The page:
Big Hips Sink Ships, So Ferry Rules Are Changing

As passengers grow, Coast Guard stability rules are reducing number of travelers
By Mary Papenfuss,  Newser Staff
Posted Dec 22, 2011 2:37 AM CST
Moose Hips Sink Ships, So Ferry Rules Are Changing
Passengers disembark from the Washington state ferry Puyallup on its arrival on Bainbridge Island, Wash., yesterday.   (AP Photo/Elaine Thompson)

Anchors away. Americans are getting bigger so ferries in Washington will be carrying fewer of them for safety's sake. Officials are trimming the capacity of the state's ferries after having raised the estimated weight of travelers from 160 pounds to 185 pounds, notes AP. The largest ferry system in the nation will now be transporting fewer people per trip. The changes have "reduced the amount of passengers by about 250 or so depending on the particular ferry," said a Coast Guard spokesman. "They generally carry about 2,000, so it's down to 1,750 now." Perhaps feeding the problem: the fatty fare on the ferries. "We do serve light beer," said one operator in the defense of the offerings. (Read more Washington state stories.)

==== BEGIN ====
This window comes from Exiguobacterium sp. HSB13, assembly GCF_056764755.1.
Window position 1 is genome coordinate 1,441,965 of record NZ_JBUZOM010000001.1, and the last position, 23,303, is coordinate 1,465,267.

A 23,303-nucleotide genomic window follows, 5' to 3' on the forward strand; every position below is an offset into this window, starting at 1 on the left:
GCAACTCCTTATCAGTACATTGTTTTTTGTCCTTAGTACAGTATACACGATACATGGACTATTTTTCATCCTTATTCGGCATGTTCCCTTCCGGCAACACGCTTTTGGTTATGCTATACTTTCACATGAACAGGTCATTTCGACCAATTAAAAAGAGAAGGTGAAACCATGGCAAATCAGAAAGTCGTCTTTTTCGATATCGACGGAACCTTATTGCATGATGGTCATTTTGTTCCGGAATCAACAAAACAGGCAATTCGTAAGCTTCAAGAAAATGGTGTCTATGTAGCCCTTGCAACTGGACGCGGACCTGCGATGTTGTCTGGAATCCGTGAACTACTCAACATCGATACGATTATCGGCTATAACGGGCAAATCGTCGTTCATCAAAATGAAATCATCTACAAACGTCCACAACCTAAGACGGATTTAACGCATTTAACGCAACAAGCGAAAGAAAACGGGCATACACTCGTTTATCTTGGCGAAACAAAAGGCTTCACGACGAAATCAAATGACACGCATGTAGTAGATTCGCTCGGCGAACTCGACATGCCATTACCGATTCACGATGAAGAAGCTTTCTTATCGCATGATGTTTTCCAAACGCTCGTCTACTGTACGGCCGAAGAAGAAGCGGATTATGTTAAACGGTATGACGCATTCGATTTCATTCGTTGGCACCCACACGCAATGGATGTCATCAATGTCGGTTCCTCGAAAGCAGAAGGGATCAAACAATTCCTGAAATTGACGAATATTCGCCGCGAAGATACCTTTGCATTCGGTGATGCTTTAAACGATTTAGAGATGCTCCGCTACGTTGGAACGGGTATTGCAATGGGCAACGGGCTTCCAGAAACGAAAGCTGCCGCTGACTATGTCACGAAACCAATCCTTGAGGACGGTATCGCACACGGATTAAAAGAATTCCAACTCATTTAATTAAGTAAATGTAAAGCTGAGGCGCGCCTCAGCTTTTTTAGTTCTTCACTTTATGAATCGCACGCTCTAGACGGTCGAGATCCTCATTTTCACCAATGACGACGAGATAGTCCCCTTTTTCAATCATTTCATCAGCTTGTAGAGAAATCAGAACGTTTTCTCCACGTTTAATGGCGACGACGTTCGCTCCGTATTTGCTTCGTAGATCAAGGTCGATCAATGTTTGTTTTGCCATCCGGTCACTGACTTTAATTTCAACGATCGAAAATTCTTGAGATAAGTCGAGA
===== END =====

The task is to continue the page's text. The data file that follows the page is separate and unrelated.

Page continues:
We use cookies. By Clicking "OK" or any content on this site, you agree to allow cookies to be placed. Read more in our privacy policy.
Get the news faster.
Tap to install our app.
X
Install the Newser News app
in two easy steps:
1. Tap in your navigation bar.
2. Tap to Add to Home Screen.

X